#1 BEST SCREENING TOOL! – “HOUSEKEEPING CHECK”

Managing tenants effectively builds our wealth and begins with screening tenants properly when they submit an application. Most landlords use applications for a fee. My objective here is to give you a smorgasbord of screening tips allowing you to select items of your choice to work into your system.

Application: first of all, make sure your application is proper and legal and does not violate any fair housing laws or local laws. On the back, include a section with a few lines allowing the applicant a place to write comments. Also include a small section of text briefly detailing your qualifying standards and permission for the landlord to check all sources in evaluating their application for tenancy. Also include a phrase stating an “false or incomplete application” is a reason to be disqualified or not approved. Their signature line is below this small bit of text.

The first section on the application asks for their full real name, date of birth, social security number, and phone numbers to contact the applicant. Ask for several

phone numbers – home, work, cell, pager, etc. After attending a class by an enforcement officer of the Equal Housing Commission, I learned to my surprise it is permissible to ask for “date of birth” for identification purposes; although you can not ask the applicant their age -baffling, but true.

Rental History:

The next section deals with rental history for the last five years, including addresses, owner / manager contact information, and dates of residency along with reason(s) for moving.

Income:

This next section demonstrates the applicant’s ability to afford and pay the rent. Information about their employer, wages, and other source(s) of income are entered here.

Incidental but powerful information section falls below the income section. It includes “What kind of animals do you have?” Do NOT ask “Do you have pets?”. This phrase almost automatically implies the landlord does not accept animals and your applicant will almost always answer this question with a “No”. The first question implies it is okay to have animals.

“What is the name of your attorney?” Having this question on your application is powerful. Many leave it blank (which is great). Those who fill it in quickly might ring a bell with you. It might be one of those attorneys on TV advertising “Help me find somebody to sue.”

“How many evictions have been filed on You?” It seems like the applicant has trouble reading the question properly. Even when confronted with false information on the application, the Applicant who answered this question ZERO or None will respond “I have never been evicted!”.

Fortunately, that is not the question. Read the question again, if you need to. Again, this question puts another bullet in your gun to protect you. Load up on some ammo. Household composition is the next section. You can not use the word “family” or “children”. Think of those words as lighting fuses to cause you trouble. If you are doing it, STOP IT NOW. Substitute the phrase “How many people are in your household?” If they answer and respond about children and spouses, you are in good shape. They volunteered and offered the information. You did not ask it. Yes, it does seem a play on words; however, the fair housing shoppers (investigators) looking for landlords who violate the federal laws can call and record your phone conversation. Be aware.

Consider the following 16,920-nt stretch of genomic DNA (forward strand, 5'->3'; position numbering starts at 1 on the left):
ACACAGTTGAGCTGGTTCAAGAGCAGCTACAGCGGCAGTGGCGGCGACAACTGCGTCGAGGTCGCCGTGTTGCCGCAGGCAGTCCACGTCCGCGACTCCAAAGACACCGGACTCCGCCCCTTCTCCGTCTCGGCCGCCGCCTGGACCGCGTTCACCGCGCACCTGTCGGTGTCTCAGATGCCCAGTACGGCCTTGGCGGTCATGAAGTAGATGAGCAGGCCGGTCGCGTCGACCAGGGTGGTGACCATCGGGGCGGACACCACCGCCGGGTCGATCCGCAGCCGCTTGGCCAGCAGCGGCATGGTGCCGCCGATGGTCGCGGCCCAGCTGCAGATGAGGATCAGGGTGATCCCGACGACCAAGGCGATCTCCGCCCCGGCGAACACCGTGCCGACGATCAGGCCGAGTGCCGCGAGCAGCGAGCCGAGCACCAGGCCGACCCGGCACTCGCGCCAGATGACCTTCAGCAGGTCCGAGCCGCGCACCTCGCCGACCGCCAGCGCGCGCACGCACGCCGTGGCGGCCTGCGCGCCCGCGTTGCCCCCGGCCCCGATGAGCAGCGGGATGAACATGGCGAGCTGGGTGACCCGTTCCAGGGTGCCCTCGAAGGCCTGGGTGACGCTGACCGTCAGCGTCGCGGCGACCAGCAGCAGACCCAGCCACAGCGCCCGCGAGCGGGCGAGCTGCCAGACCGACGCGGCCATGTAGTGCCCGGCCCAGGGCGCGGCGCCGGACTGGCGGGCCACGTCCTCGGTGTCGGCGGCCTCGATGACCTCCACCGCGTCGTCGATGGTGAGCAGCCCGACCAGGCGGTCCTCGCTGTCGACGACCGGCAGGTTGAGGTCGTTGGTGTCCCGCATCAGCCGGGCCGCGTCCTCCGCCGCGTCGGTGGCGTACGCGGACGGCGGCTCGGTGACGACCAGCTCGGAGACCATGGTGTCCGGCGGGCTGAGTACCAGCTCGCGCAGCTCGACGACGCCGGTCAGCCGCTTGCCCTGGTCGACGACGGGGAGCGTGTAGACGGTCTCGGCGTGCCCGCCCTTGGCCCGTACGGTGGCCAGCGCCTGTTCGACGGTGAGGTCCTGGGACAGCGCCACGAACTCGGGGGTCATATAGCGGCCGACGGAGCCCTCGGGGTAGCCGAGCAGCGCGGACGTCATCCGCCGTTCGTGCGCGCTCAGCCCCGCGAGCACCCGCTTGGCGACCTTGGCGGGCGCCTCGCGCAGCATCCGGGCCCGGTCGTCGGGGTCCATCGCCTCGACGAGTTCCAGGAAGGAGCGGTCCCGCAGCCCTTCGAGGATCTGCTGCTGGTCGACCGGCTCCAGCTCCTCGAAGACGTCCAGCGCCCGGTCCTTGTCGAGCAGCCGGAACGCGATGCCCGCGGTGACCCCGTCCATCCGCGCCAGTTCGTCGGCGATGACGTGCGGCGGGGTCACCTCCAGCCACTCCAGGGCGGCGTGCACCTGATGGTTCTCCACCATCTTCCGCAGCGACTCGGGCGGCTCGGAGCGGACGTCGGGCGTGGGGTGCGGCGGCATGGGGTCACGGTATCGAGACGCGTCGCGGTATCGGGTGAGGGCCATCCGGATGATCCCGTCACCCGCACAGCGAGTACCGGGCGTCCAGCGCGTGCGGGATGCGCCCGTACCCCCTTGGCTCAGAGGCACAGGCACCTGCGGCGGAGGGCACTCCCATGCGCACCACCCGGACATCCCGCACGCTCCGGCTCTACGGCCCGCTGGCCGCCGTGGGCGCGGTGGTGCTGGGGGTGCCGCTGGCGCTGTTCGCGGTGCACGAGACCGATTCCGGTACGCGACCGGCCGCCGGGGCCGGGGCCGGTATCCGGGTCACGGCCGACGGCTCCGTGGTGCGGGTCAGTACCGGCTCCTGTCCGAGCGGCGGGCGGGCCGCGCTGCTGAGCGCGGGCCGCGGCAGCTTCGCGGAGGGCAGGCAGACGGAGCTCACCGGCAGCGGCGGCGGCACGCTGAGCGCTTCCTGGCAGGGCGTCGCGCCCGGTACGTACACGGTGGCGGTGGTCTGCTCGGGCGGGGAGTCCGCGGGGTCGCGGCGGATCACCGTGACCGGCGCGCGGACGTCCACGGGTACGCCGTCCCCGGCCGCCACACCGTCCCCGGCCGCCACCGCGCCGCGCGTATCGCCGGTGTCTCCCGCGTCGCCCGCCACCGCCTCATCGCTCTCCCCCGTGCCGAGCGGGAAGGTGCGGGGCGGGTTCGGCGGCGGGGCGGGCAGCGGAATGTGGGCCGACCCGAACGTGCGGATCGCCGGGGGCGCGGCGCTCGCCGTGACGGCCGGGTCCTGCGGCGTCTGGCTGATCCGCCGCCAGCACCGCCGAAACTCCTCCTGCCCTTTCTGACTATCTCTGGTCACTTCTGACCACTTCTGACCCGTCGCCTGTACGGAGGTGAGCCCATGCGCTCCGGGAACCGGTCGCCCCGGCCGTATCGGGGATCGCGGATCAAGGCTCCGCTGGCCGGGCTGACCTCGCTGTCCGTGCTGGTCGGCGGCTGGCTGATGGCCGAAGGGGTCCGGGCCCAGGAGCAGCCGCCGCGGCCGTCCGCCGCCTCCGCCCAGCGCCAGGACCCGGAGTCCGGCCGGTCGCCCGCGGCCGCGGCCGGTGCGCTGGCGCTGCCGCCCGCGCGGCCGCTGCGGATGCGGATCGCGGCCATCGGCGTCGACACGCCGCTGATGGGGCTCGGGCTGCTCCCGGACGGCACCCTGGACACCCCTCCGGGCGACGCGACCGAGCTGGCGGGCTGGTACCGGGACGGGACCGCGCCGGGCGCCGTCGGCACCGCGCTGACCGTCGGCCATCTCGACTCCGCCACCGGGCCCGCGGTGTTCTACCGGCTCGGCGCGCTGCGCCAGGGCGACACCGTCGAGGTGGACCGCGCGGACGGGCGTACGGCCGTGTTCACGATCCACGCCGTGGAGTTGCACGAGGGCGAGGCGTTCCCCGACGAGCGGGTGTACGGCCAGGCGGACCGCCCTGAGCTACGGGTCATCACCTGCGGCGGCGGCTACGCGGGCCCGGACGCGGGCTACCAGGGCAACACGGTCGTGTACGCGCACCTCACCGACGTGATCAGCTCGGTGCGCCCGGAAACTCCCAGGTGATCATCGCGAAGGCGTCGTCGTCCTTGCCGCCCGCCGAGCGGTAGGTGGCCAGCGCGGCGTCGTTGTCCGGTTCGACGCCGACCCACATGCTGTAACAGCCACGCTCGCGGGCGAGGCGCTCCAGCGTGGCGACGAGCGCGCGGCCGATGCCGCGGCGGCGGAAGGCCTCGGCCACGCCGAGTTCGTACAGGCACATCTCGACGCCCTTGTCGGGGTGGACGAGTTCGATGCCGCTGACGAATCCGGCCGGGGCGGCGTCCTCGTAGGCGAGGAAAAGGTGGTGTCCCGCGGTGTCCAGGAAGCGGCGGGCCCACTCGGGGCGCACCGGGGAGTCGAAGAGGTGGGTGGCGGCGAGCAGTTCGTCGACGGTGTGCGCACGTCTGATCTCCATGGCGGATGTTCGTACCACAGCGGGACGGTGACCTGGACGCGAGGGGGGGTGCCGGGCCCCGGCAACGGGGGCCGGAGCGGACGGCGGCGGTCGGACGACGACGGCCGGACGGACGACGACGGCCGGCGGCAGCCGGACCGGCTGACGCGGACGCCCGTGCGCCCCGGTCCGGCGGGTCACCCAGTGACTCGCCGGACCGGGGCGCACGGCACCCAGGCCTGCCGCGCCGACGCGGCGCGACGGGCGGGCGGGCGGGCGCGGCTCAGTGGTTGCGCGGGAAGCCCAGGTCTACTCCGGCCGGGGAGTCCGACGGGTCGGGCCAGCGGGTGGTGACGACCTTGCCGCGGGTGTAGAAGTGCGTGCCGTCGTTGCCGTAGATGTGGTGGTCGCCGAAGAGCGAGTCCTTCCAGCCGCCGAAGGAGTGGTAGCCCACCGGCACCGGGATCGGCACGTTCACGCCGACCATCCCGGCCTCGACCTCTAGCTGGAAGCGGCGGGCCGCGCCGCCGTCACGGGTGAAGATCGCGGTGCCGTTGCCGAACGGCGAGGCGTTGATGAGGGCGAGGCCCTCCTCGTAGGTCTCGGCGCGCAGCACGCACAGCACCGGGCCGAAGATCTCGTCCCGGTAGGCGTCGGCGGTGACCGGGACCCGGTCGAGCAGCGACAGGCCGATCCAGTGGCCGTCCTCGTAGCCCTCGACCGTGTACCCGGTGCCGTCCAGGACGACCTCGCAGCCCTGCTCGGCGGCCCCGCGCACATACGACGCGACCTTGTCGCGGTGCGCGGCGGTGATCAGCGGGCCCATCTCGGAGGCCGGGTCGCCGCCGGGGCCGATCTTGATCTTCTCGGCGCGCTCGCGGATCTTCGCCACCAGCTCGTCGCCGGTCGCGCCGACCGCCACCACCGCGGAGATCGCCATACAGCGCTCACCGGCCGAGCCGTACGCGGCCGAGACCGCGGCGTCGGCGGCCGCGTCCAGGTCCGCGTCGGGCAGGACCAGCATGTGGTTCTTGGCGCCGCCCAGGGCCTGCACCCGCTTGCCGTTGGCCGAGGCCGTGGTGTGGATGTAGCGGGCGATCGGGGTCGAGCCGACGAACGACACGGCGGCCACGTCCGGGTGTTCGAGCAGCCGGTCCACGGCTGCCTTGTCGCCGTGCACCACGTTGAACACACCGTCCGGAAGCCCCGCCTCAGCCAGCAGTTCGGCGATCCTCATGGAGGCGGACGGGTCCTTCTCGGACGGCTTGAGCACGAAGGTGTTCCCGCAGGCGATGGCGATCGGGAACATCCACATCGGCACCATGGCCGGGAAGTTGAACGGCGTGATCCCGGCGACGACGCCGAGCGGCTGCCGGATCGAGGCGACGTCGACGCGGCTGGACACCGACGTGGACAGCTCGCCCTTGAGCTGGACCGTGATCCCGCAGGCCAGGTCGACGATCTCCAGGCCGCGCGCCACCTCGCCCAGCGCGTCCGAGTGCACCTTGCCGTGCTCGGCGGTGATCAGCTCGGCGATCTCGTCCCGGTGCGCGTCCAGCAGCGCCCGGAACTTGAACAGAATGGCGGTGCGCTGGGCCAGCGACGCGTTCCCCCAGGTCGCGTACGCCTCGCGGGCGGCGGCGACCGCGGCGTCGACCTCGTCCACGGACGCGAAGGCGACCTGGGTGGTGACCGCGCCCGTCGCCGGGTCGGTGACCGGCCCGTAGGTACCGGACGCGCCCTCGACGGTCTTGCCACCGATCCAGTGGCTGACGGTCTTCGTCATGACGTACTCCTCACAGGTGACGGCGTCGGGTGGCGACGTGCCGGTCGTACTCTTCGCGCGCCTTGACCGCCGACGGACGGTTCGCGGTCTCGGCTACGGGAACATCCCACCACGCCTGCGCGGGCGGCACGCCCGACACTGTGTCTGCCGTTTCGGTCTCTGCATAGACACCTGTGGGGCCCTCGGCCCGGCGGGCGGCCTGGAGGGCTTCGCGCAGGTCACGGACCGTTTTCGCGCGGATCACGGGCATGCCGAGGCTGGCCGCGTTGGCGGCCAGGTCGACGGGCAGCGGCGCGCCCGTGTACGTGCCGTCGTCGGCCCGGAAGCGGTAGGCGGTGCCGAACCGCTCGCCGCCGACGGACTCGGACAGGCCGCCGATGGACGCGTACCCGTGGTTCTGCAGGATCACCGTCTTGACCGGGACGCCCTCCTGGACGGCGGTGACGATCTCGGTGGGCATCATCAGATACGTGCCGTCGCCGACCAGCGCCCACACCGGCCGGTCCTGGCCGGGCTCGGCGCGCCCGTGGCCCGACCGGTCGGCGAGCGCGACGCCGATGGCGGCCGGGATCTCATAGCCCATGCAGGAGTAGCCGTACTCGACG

EMERGENCY CONTACTS:

this section includes the phrase “including nonpayment of rent”. This is an emergency. I also include this phrase right above the emergency contact information section in our rental agreement. This is powerful and allows you to contact these folks if they get behind on their rent. Yes, your tenant might throw a fit the first time you contact them, but you remind them they instructed you to do

so on both their application and rental agreement. After perhaps some embarrassment, I have found this to be a powerful tenant training tool. They will make sure rent is paid on time to prevent their emergency contacts from being

notified. I recall one tenant in particular where the mother would go off and attack and slap her son over his irresponsible actions. We need more moms like her.

TURNING IN THE APPLICATION:

this is a very critical part of the process. Remember, you handed them an application and instructed them in a calm voice to fill out the application completely. If you have an office, make a copy of their valid photo ID. If you are doing this at the house, use a digital camera and photograph the applicant and their valid photo ID. Many people are victims of identity theft and you do not want to

get a trash bag posing as a responsible person. When the application is handed back to you, quickly review the top section to make sure you can read their name, date of birth, social security number, and the phone numbers to contact them.

SKIP EVERYTHING ELSE & FLIP IT OVER, MAKE SURE THEY SIGNED IT.

Before parting ways with the applicant, we have encouraged a new aggressive approach to prevent the loss good applicants. In the past, we heard the phrase “beware of the applicant waiving cash, odds are, the cash they are waving under your nose belongs to their current landlord.” All landlords have worked up applications, called the applicant to let them know they are approved only to discover they have already rented another home. OUCH!

Back to ground zero. Now, when an application is turned in, we encourage them to put a DEPOSIT TO HOLD on the unit. It must be close or exceed the normal security deposit. The language on this form states the applicant puts up X dollars